During my fifty-year association with Indiana State University, I have observed hundreds of acts of kindness by faculty toward students. However, there have been students who have been bullied, harassed, discriminated against, or shunned by faculty because of whatever reason. But the outcome of any student appeal is likely to be even worse than a colleague's. For students, this proposed well-intentioned procedure is unfair.
Let us assume that a student has a valid complaint on all or some of the conditions that I have listed…
First there is the matter of timeliness. More time will be required for the completion of this process than the student will have at the University. At each level in the appeal, trying to figure out just how to deal with it results in delays of months. Second, there is the matter of who participates in the process and who does not. If an appeal to the faculty member is futile, administrators who have a close relationship with faculty and serve in this process will probably not have the courage or the inclination to assist the student.
There are several ways that the appeals are thwarted. This is evidenced in how the appeal of a student was dealt with at various levels.
First, a faculty member told the student, among other things, that she wasn't progressing in her program because "she had not groveled enough" and "she wasn't playing the game" the way the faculty member wanted her to. Second, the appeal at the department level was simply ignored. Graduate committee members would not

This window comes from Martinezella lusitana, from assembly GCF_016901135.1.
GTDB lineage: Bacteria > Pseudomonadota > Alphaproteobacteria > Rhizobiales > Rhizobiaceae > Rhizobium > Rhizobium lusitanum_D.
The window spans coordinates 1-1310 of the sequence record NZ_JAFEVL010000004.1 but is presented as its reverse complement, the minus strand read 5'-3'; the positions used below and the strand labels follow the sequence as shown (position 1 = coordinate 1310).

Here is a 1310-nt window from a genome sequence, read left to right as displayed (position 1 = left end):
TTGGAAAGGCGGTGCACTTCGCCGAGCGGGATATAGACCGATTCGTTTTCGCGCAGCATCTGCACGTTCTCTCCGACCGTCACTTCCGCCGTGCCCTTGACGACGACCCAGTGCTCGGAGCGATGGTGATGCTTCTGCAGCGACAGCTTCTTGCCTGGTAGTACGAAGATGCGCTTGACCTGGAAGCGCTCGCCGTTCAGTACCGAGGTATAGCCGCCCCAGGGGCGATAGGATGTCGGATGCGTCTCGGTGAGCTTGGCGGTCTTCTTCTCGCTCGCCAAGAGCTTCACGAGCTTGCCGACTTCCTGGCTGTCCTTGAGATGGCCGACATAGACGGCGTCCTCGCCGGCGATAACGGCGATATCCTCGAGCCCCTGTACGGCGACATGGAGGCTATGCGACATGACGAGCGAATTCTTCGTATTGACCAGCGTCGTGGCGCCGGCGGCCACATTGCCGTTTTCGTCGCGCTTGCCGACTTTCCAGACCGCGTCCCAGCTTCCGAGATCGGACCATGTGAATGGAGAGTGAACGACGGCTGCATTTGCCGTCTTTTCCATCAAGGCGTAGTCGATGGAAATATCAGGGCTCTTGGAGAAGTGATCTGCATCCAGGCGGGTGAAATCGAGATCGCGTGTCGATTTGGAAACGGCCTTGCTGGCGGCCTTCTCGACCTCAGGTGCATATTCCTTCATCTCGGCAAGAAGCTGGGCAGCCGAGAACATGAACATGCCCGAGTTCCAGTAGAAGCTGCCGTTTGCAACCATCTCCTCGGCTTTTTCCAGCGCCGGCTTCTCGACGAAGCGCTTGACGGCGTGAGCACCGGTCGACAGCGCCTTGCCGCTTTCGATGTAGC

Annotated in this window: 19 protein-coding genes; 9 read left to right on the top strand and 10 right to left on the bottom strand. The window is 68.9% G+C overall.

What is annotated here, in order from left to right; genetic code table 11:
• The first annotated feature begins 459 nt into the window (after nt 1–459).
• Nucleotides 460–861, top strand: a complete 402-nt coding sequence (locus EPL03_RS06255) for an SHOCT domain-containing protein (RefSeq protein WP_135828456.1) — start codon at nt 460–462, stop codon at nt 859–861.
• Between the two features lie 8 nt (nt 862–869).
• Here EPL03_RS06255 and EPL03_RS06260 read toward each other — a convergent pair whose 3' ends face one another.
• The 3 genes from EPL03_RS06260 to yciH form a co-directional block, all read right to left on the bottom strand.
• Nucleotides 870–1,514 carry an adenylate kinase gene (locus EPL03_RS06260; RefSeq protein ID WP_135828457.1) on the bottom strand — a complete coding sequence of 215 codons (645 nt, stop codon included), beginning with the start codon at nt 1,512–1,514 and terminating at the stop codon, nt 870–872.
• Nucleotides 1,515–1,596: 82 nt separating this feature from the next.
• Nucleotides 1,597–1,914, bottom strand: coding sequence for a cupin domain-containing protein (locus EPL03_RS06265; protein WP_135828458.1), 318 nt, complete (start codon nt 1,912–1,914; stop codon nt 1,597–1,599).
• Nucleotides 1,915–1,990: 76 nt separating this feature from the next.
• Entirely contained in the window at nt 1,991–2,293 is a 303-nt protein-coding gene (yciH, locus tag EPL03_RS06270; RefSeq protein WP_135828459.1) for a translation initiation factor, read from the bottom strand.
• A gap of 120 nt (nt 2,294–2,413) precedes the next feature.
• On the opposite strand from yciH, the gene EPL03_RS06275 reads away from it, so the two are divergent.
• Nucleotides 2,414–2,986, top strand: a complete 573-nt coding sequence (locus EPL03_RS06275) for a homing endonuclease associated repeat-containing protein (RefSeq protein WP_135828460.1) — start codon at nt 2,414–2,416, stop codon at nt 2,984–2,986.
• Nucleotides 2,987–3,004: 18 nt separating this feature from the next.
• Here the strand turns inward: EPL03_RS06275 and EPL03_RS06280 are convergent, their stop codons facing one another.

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return phone calls. Two unit committees decided that it would be inappropriate for them to hear the concerns of a student.
The student was sent from one administrator to another, with each saying go see somebody else. Two deans let it be known that they didn't want to be bothered with a grievance.
The student was advised that Affirmative Action and EEOC were too busy with hiring to deal with grievances, and besides, people in that office were packing up to move to another position.
At the next level, the procedure has been assigned to an intern, where it has remained for some time. The student has left the University. So far, the student's problem has lasted nineteen months.
Administrators who will help students in situations such as these are not included in this procedure. First, the University Ombudsman listened, investigated, and was helpful. His role is advisor and student advocate, but why is he left out of this process? Second, President Benjamin, who views himself as a "court of last resort" and has often spoken of ISU being a "student-first university," is not included and should be.
Furthermore presently, students are required to obtain signed consent from whomever denies their appeal before they can proceed to another level. There should be a caveat that would allow an aggrieved student to proceed without this kind of permission.
It is unlikely that this process would serve any student who has a legitimate grievance. When is the last time a student was successful with a grievance?
The Faculty Senate rubberstamps procedures, and there are sacred cows in this one. This procedure will ensure that the mistreatment of students occurs without much possibility of any fair judgments.